Melody is a smart, funny and talented fifth grader. She loves to listen to music, spend time with her family, and learn new things at school. But nobody --- or at least very few people --- knows just how smart and funny she is. That’s because she has cerebral palsy, a condition that leaves her unable to move or speak. She needs help eating and using the toilet, and she can’t bathe or dress herself. But in every other way she’s a typical 11-year-old, and she wants more than anything to let the world know just what --- and how much --- she’s thinking.
Most of the time, Melody feels like a goldfish trapped in a bowl, able to observe the world around her but unable to interact with it. Sometimes she feels like there are so many thoughts and feelings inside her head, just bursting to get out. And sometimes the pressure and frustration get to her so much that she has no choice but to scream, like when she finally loses her patience as her third-grade teacher refuses to teach the special ed kids anything more challenging than the alphabet.
But her school’s eventual decision to mainstream those with disabilities offers its own challenges and opportunities. Melody has to deal with mean children who don’t realize that she can understand every hurtful word they say, that she has feelings and hopes and disappointments just like they do. Fortunately, her teacher is skilled and sensitive and refuses to let the painful comments get out of control. Melody also has the opportunity to make a real friend. But how can she do so when she can’t talk? And how can she know that people really want to be with her out of friendship and not just pity?
One of Melody’s heroes is Stephen W. Hawking, the physicist who has been able to have a successful life and career despite being confined to a wheelchair because of ALS. Melody also spends her days in a wheelchair; if she can get access to a special computer like the one Hawking uses, could she finally show the world what she’s thinking and feeling, and just how smart she’s been all along?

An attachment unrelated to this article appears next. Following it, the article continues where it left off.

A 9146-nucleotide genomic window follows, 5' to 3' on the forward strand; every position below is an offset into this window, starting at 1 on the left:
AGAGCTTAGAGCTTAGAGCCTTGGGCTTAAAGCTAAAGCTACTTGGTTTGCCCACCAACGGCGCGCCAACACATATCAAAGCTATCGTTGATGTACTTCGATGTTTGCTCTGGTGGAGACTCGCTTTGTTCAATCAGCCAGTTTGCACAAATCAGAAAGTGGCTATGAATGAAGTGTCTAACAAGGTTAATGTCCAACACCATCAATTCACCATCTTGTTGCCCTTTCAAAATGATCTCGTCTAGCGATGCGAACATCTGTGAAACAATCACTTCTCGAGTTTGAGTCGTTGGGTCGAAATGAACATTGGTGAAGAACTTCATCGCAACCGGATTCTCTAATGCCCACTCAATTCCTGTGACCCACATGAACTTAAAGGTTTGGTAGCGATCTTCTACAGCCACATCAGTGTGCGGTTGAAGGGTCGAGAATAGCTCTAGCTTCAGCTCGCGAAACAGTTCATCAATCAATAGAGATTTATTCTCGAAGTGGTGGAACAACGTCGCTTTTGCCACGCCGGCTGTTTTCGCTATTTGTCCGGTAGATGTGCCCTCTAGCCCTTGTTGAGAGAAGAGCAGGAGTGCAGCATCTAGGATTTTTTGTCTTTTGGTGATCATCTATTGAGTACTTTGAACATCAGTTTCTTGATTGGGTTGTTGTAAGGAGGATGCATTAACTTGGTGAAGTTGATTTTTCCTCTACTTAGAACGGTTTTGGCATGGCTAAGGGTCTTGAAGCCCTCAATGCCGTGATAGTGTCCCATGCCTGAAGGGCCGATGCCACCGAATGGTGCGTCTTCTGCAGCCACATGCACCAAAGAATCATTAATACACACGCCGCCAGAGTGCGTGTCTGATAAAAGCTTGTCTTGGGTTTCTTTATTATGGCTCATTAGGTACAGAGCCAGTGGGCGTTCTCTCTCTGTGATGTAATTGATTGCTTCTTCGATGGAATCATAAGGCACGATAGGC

Sharon M. Draper, whose own daughter Wendy has cerebral palsy, clearly takes a sympathetic but not patronizing approach to writing about the disease. Melody is rarely a figure of pity but rather of inspiration; in many ways she is a lucky girl, in that she has unfailingly supportive parents, a good support system at school, and tremendous emotional and intellectual resources of her own. Melody’s life is not an easy one (it’ll take her a long time to recover from a harrowing experience on her school’s quiz team), but readers will have no doubt that she will bounce back and use her creativity and ingenuity to continue getting out of her head --- and into the real world.
Reviewed by Norah Piehl on March 9, 2010